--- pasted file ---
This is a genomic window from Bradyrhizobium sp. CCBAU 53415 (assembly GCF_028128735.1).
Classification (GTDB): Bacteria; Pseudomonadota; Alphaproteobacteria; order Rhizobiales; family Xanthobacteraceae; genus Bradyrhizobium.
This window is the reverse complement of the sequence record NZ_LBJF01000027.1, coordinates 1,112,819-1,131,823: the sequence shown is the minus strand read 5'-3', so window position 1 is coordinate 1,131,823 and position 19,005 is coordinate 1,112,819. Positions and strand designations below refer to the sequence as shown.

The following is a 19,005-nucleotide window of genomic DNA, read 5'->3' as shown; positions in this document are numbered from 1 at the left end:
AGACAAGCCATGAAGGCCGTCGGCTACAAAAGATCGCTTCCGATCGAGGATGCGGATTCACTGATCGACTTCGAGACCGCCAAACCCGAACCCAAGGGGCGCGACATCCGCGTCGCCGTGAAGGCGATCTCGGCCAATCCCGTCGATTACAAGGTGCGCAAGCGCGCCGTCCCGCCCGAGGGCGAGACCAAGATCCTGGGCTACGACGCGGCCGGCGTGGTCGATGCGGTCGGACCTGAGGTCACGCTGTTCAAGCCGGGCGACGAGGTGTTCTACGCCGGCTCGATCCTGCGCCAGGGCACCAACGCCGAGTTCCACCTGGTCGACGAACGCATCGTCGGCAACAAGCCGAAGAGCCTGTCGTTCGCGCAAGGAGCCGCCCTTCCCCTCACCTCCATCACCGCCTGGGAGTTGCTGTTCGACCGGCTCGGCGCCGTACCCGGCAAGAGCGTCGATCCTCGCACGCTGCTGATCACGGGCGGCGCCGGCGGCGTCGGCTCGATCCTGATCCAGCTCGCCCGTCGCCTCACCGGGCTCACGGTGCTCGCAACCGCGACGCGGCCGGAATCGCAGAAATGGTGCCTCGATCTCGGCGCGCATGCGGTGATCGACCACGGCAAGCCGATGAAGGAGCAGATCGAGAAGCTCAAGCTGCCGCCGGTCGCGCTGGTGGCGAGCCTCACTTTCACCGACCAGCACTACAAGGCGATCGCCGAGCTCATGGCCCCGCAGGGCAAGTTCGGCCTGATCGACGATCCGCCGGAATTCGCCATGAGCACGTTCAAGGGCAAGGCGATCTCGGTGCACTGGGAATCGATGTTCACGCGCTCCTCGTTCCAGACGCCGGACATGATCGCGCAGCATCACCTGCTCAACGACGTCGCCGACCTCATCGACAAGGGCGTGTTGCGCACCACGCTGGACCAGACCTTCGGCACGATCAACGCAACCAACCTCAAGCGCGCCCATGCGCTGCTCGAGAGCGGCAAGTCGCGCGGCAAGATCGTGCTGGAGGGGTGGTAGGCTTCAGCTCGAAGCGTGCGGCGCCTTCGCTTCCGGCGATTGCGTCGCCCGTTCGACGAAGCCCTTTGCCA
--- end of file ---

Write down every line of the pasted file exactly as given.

This is a genomic window from Bradyrhizobium sp. CCBAU 53415 (assembly GCF_028128735.1).
Classification (GTDB): Bacteria; Pseudomonadota; Alphaproteobacteria; order Rhizobiales; family Xanthobacteraceae; genus Bradyrhizobium.
This window is the reverse complement of the sequence record NZ_LBJF01000027.1, coordinates 1,112,819-1,131,823: the sequence shown is the minus strand read 5'-3', so window position 1 is coordinate 1,131,823 and position 19,005 is coordinate 1,112,819. Positions and strand designations below refer to the sequence as shown.

The following is a 19,005-nucleotide window of genomic DNA, read 5'->3' as shown; positions in this document are numbered from 1 at the left end:
AGACAAGCCATGAAGGCCGTCGGCTACAAAAGATCGCTTCCGATCGAGGATGCGGATTCACTGATCGACTTCGAGACCGCCAAACCCGAACCCAAGGGGCGCGACATCCGCGTCGCCGTGAAGGCGATCTCGGCCAATCCCGTCGATTACAAGGTGCGCAAGCGCGCCGTCCCGCCCGAGGGCGAGACCAAGATCCTGGGCTACGACGCGGCCGGCGTGGTCGATGCGGTCGGACCTGAGGTCACGCTGTTCAAGCCGGGCGACGAGGTGTTCTACGCCGGCTCGATCCTGCGCCAGGGCACCAACGCCGAGTTCCACCTGGTCGACGAACGCATCGTCGGCAACAAGCCGAAGAGCCTGTCGTTCGCGCAAGGAGCCGCCCTTCCCCTCACCTCCATCACCGCCTGGGAGTTGCTGTTCGACCGGCTCGGCGCCGTACCCGGCAAGAGCGTCGATCCTCGCACGCTGCTGATCACGGGCGGCGCCGGCGGCGTCGGCTCGATCCTGATCCAGCTCGCCCGTCGCCTCACCGGGCTCACGGTGCTCGCAACCGCGACGCGGCCGGAATCGCAGAAATGGTGCCTCGATCTCGGCGCGCATGCGGTGATCGACCACGGCAAGCCGATGAAGGAGCAGATCGAGAAGCTCAAGCTGCCGCCGGTCGCGCTGGTGGCGAGCCTCACTTTCACCGACCAGCACTACAAGGCGATCGCCGAGCTCATGGCCCCGCAGGGCAAGTTCGGCCTGATCGACGATCCGCCGGAATTCGCCATGAGCACGTTCAAGGGCAAGGCGATCTCGGTGCACTGGGAATCGATGTTCACGCGCTCCTCGTTCCAGACGCCGGACATGATCGCGCAGCATCACCTGCTCAACGACGTCGCCGACCTCATCGACAAGGGCGTGTTGCGCACCACGCTGGACCAGACCTTCGGCACGATCAACGCAACCAACCTCAAGCGCGCCCATGCGCTGCTCGAGAGCGGCAAGTCGCGCGGCAAGATCGTGCTGGAGGGGTGGTAGGCTTCAGCTCGAAGCGTGCGGCGCCTTCGCTTCCGGCGATTGCGTCGCCCGTTCGACGAAGCCCTTTGCCA